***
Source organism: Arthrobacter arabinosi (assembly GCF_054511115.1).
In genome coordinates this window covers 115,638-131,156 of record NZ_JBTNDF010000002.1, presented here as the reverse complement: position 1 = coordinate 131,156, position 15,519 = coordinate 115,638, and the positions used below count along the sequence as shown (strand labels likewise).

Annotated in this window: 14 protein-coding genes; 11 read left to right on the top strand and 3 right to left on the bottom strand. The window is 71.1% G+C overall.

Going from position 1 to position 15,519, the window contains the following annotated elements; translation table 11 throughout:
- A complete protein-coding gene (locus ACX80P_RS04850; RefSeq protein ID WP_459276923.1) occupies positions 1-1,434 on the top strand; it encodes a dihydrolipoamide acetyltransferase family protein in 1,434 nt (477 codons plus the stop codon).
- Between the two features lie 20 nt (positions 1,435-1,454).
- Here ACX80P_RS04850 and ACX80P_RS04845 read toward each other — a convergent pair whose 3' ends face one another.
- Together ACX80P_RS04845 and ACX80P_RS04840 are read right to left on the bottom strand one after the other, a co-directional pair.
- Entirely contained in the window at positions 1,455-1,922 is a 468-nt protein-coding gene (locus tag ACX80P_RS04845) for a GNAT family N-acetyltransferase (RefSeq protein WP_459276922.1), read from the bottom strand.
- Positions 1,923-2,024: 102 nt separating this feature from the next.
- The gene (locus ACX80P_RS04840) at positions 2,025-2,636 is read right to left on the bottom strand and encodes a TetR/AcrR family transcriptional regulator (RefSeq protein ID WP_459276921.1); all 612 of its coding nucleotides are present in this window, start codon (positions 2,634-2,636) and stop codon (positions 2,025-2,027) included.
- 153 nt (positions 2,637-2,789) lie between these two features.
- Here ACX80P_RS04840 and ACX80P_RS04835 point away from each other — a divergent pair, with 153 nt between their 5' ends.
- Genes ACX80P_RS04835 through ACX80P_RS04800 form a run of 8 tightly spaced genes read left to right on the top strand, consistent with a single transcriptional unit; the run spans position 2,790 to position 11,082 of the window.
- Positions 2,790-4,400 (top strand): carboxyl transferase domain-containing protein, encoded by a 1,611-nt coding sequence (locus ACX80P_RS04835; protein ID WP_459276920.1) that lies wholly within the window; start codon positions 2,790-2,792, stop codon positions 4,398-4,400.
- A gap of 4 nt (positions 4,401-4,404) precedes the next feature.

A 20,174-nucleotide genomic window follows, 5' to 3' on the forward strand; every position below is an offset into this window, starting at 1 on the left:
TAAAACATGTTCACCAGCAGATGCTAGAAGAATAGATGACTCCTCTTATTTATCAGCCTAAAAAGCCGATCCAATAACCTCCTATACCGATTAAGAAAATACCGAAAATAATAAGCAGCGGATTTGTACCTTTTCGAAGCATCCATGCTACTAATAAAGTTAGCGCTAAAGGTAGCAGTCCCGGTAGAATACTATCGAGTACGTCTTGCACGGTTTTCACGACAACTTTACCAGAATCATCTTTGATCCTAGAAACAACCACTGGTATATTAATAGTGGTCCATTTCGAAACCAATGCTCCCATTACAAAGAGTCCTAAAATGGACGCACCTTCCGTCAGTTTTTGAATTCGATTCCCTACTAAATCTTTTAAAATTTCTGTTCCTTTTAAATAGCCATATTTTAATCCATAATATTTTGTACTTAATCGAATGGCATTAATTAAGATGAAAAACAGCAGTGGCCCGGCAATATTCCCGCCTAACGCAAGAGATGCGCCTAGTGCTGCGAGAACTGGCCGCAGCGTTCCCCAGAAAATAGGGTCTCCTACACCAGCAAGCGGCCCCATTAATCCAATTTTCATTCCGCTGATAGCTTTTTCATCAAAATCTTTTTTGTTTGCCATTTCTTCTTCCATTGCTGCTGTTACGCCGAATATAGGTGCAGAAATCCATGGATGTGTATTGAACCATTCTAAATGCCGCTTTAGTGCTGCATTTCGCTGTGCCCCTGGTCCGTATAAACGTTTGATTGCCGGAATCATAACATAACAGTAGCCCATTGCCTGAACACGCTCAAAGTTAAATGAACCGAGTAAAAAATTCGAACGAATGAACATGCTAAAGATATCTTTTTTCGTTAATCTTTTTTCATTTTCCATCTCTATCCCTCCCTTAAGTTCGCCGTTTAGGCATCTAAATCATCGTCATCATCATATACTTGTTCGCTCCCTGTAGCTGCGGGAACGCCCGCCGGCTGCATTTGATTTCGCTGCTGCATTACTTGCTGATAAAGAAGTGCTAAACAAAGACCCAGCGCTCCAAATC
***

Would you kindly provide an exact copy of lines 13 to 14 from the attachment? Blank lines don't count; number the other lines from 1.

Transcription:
- Here ACX80P_RS04840 and ACX80P_RS04835 point away from each other — a divergent pair, with 153 nt between their 5' ends.
- Genes ACX80P_RS04835 through ACX80P_RS04800 form a run of 8 tightly spaced genes read left to right on the top strand, consistent with a single transcriptional unit; the run spans position 2,790 to position 11,082 of the window.